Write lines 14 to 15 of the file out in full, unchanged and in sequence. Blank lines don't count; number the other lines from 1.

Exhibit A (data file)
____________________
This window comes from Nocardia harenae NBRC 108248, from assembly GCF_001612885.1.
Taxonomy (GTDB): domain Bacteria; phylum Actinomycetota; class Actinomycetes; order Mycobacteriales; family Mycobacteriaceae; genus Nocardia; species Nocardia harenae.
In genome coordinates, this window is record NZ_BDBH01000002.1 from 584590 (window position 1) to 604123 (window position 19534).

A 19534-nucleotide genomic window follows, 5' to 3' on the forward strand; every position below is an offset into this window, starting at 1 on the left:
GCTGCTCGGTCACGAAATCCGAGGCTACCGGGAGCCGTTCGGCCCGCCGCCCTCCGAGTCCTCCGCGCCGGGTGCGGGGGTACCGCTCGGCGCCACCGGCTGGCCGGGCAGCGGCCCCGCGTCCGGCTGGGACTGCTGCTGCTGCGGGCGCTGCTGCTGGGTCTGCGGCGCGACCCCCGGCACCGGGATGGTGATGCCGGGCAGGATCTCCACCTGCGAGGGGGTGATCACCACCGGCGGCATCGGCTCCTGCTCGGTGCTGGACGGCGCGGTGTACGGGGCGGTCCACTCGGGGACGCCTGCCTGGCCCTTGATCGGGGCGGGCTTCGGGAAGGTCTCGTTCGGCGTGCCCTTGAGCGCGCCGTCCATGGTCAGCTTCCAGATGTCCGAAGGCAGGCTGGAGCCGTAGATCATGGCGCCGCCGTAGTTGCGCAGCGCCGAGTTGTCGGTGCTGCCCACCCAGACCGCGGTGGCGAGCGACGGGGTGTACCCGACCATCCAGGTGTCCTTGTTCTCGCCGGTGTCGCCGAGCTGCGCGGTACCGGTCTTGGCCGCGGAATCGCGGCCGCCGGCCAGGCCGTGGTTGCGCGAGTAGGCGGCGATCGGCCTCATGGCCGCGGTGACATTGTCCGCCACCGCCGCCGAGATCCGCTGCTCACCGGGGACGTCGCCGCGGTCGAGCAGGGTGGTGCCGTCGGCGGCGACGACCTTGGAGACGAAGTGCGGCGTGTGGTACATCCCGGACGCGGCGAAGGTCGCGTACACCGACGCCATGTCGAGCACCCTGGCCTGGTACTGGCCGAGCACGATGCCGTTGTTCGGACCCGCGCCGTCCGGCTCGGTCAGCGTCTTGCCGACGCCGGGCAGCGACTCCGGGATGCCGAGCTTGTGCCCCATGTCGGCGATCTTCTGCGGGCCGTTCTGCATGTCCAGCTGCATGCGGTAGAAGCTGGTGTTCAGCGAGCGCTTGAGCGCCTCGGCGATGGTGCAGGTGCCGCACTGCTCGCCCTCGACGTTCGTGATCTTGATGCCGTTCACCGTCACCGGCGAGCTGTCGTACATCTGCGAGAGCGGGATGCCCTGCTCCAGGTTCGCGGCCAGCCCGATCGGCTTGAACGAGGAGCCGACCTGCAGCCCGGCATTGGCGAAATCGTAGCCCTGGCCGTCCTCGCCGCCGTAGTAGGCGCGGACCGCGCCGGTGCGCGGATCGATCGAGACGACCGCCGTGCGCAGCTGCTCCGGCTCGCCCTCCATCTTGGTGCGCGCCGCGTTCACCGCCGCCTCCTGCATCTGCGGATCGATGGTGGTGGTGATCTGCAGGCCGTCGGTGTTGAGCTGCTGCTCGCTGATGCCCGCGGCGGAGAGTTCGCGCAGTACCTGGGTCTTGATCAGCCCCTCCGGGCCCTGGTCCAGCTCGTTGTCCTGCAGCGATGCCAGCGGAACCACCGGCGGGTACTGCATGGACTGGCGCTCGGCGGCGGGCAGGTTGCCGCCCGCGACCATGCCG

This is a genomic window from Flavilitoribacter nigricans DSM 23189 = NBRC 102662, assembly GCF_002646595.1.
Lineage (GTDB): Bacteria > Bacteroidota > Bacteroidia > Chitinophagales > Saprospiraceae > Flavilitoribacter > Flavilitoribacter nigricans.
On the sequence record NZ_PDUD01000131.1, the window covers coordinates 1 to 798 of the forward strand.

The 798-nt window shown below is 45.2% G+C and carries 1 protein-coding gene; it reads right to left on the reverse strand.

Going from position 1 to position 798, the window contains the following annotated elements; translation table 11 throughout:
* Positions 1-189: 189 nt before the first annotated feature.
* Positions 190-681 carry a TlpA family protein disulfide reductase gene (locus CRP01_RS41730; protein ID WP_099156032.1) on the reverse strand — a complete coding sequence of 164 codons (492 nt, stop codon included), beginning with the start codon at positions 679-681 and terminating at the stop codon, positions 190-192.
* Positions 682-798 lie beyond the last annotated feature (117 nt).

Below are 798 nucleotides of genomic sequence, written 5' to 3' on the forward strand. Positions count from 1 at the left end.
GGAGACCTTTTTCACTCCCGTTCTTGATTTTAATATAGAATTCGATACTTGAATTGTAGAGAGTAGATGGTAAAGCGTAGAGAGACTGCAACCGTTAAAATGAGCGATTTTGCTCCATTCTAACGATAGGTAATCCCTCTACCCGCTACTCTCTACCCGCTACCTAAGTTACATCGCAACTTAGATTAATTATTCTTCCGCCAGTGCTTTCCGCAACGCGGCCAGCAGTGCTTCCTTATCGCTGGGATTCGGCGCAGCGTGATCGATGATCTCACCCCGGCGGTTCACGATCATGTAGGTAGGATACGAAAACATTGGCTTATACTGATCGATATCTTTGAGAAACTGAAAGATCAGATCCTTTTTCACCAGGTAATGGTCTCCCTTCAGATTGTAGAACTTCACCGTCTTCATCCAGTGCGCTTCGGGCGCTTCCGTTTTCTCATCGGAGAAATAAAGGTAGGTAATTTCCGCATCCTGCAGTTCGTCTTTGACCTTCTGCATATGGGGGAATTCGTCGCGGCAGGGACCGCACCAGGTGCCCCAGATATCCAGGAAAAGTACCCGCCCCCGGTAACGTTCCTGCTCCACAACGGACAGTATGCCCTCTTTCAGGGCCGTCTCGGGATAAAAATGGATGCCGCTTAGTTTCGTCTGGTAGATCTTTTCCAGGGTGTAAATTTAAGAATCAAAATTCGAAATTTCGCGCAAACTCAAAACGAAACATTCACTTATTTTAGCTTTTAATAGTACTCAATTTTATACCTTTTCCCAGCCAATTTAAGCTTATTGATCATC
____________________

Below are 798 nucleotides of genomic sequence, written 5' to 3' on the forward strand. Positions count from 1 at the left end.
GGAGACCTTTTTCACTCCCGTTCTTGATTTTAATATAGAATTCGATACTTGAATTGTAGAGAGTAGATGGTAAAGCGTAGAGAGACTGCAACCGTTAAAATGAGCGATTTTGCTCCATTCTAACGATAGGTAATCCCTCTACCCGCTACTCTCTACCCGCTACCTAAGTTACATCGCAACTTAGATTAATTATTCTTCCGCCAGTGCTTTCCGCAACGCGGCCAGCAGTGCTTCCTTATCGCTGGGATTCGGCGCAGCGTGATCGATGATCTCACCCCGGCGGTTCACGATCATGTAGGTAGGATACGAAAACATTGGCTTATACTGATCGATATCTTTGAGAAACTGAAAGATCAGATCCTTTTTCACCAGGTAATGGTCTCCCTTCAGATTGTAGAACTTCACCGTCTTCATCCAGTGCGCTTCGGGCGCTTCCGTTTTCTCATCGGAGAAATAAAGGTAGGTAATTTCCGCATCCTGCAGTTCGTCTTTGACCTTCTGCATATGGGGGAATTCGTCGCGGCAGGGACCGCACCAGGTGCCCCAGATATCCAGGAAAAGTACCCGCCCCCGGTAACGTTCCTGCTCCACAACGGACAGTATGCCCTCTTTCAGGGCCGTCTCGGGATAAAAATGGATGCCGCTTAGTTTCGTCTGGTAGATCTTTTCCAGGGTGTAAATTTAAGAATCAAAATTCGAAATTTCGCGCAAACTCAAAACGAAACATTCACTTATTTTAGCTTTTAATAGTACTCAATTTTATACCTTTTCCCAGCCAATTTAAGCTTATTGATCATC